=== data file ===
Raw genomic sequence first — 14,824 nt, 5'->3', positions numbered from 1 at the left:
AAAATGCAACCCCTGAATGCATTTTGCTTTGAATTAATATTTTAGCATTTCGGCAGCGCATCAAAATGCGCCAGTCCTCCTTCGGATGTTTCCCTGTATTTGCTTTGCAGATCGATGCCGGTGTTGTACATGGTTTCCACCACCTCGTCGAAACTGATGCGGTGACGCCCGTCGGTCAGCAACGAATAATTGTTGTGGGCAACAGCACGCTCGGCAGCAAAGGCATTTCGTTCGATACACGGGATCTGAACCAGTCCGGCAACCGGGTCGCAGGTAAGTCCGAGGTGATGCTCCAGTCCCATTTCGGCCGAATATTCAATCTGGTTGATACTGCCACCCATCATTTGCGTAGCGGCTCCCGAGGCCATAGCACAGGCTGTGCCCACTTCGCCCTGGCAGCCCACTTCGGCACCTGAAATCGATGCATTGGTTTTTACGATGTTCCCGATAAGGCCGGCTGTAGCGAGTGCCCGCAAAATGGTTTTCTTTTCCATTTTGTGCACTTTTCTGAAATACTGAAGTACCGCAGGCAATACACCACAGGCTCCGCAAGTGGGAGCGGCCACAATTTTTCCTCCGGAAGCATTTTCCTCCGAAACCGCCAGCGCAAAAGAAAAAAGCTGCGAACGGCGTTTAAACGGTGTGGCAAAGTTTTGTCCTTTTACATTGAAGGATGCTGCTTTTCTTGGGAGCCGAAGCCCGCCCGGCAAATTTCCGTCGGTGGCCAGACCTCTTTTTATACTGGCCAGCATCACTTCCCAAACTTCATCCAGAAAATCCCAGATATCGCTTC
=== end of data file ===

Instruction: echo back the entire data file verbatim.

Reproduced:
Raw genomic sequence first — 14,824 nt, 5'->3', positions numbered from 1 at the left:
AAAATGCAACCCCTGAATGCATTTTGCTTTGAATTAATATTTTAGCATTTCGGCAGCGCATCAAAATGCGCCAGTCCTCCTTCGGATGTTTCCCTGTATTTGCTTTGCAGATCGATGCCGGTGTTGTACATGGTTTCCACCACCTCGTCGAAACTGATGCGGTGACGCCCGTCGGTCAGCAACGAATAATTGTTGTGGGCAACAGCACGCTCGGCAGCAAAGGCATTTCGTTCGATACACGGGATCTGAACCAGTCCGGCAACCGGGTCGCAGGTAAGTCCGAGGTGATGCTCCAGTCCCATTTCGGCCGAATATTCAATCTGGTTGATACTGCCACCCATCATTTGCGTAGCGGCTCCCGAGGCCATAGCACAGGCTGTGCCCACTTCGCCCTGGCAGCCCACTTCGGCACCTGAAATCGATGCATTGGTTTTTACGATGTTCCCGATAAGGCCGGCTGTAGCGAGTGCCCGCAAAATGGTTTTCTTTTCCATTTTGTGCACTTTTCTGAAATACTGAAGTACCGCAGGCAATACACCACAGGCTCCGCAAGTGGGAGCGGCCACAATTTTTCCTCCGGAAGCATTTTCCTCCGAAACCGCCAGCGCAAAAGAAAAAAGCTGCGAACGGCGTTTAAACGGTGTGGCAAAGTTTTGTCCTTTTACATTGAAGGATGCTGCTTTTCTTGGGAGCCGAAGCCCGCCCGGCAAATTTCCGTCGGTGGCCAGACCTCTTTTTATACTGGCCAGCATCACTTCCCAAACTTCATCCAGAAAATCCCAGATATCGCTTC